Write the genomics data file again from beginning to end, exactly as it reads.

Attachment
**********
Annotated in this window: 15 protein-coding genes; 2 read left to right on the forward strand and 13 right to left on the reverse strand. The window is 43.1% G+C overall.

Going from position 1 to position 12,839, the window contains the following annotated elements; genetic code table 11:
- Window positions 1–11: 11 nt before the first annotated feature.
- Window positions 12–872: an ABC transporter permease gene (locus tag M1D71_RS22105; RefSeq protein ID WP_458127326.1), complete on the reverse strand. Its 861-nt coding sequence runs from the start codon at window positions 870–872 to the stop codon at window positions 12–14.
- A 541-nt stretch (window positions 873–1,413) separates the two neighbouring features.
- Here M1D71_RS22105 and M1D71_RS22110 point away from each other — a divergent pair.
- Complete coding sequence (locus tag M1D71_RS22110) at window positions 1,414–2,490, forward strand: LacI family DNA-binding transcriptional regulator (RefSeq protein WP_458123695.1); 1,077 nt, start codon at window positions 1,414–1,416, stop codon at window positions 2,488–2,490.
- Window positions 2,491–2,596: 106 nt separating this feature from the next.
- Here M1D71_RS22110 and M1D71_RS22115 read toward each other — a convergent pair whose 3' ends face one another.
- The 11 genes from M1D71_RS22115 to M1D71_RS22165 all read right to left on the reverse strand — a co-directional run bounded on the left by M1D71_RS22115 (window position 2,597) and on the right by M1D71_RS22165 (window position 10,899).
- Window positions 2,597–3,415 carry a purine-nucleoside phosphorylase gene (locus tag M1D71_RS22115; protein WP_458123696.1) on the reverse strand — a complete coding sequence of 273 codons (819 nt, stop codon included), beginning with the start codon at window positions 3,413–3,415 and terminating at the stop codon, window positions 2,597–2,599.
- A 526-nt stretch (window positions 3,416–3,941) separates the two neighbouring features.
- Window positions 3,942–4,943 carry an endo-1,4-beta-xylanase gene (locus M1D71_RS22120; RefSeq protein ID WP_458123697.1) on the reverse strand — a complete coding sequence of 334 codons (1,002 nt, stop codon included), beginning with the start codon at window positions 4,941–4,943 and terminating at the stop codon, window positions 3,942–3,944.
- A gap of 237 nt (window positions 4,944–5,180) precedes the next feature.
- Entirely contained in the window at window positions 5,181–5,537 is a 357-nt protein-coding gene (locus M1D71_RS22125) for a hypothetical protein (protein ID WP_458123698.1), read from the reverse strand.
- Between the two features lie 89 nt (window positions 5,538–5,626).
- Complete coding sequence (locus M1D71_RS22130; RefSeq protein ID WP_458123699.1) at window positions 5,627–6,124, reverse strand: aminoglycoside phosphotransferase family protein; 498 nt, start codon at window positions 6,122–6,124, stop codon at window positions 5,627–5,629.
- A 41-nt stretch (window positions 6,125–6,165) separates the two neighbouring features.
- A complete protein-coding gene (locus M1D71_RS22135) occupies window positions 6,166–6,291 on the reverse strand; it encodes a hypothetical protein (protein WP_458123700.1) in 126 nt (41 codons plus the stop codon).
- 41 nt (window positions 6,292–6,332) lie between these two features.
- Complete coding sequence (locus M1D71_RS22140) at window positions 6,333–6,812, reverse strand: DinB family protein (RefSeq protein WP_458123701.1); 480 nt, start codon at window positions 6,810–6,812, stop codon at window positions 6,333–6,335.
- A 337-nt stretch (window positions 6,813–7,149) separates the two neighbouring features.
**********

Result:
Annotated in this window: 15 protein-coding genes; 2 read left to right on the forward strand and 13 right to left on the reverse strand. The window is 43.1% G+C overall.

Going from position 1 to position 12,839, the window contains the following annotated elements; genetic code table 11:
- Window positions 1–11: 11 nt before the first annotated feature.
- Window positions 12–872: an ABC transporter permease gene (locus tag M1D71_RS22105; RefSeq protein ID WP_458127326.1), complete on the reverse strand. Its 861-nt coding sequence runs from the start codon at window positions 870–872 to the stop codon at window positions 12–14.
- A 541-nt stretch (window positions 873–1,413) separates the two neighbouring features.
- Here M1D71_RS22105 and M1D71_RS22110 point away from each other — a divergent pair.
- Complete coding sequence (locus tag M1D71_RS22110) at window positions 1,414–2,490, forward strand: LacI family DNA-binding transcriptional regulator (RefSeq protein WP_458123695.1); 1,077 nt, start codon at window positions 1,414–1,416, stop codon at window positions 2,488–2,490.
- Window positions 2,491–2,596: 106 nt separating this feature from the next.
- Here M1D71_RS22110 and M1D71_RS22115 read toward each other — a convergent pair whose 3' ends face one another.
- The 11 genes from M1D71_RS22115 to M1D71_RS22165 all read right to left on the reverse strand — a co-directional run bounded on the left by M1D71_RS22115 (window position 2,597) and on the right by M1D71_RS22165 (window position 10,899).
- Window positions 2,597–3,415 carry a purine-nucleoside phosphorylase gene (locus tag M1D71_RS22115; protein WP_458123696.1) on the reverse strand — a complete coding sequence of 273 codons (819 nt, stop codon included), beginning with the start codon at window positions 3,413–3,415 and terminating at the stop codon, window positions 2,597–2,599.
- A 526-nt stretch (window positions 3,416–3,941) separates the two neighbouring features.
- Window positions 3,942–4,943 carry an endo-1,4-beta-xylanase gene (locus M1D71_RS22120; RefSeq protein ID WP_458123697.1) on the reverse strand — a complete coding sequence of 334 codons (1,002 nt, stop codon included), beginning with the start codon at window positions 4,941–4,943 and terminating at the stop codon, window positions 3,942–3,944.
- A gap of 237 nt (window positions 4,944–5,180) precedes the next feature.
- Entirely contained in the window at window positions 5,181–5,537 is a 357-nt protein-coding gene (locus M1D71_RS22125) for a hypothetical protein (protein ID WP_458123698.1), read from the reverse strand.
- Between the two features lie 89 nt (window positions 5,538–5,626).
- Complete coding sequence (locus M1D71_RS22130; RefSeq protein ID WP_458123699.1) at window positions 5,627–6,124, reverse strand: aminoglycoside phosphotransferase family protein; 498 nt, start codon at window positions 6,122–6,124, stop codon at window positions 5,627–5,629.
- A 41-nt stretch (window positions 6,125–6,165) separates the two neighbouring features.
- A complete protein-coding gene (locus M1D71_RS22135) occupies window positions 6,166–6,291 on the reverse strand; it encodes a hypothetical protein (protein WP_458123700.1) in 126 nt (41 codons plus the stop codon).
- 41 nt (window positions 6,292–6,332) lie between these two features.
- Complete coding sequence (locus M1D71_RS22140) at window positions 6,333–6,812, reverse strand: DinB family protein (RefSeq protein WP_458123701.1); 480 nt, start codon at window positions 6,810–6,812, stop codon at window positions 6,333–6,335.
- A 337-nt stretch (window positions 6,813–7,149) separates the two neighbouring features.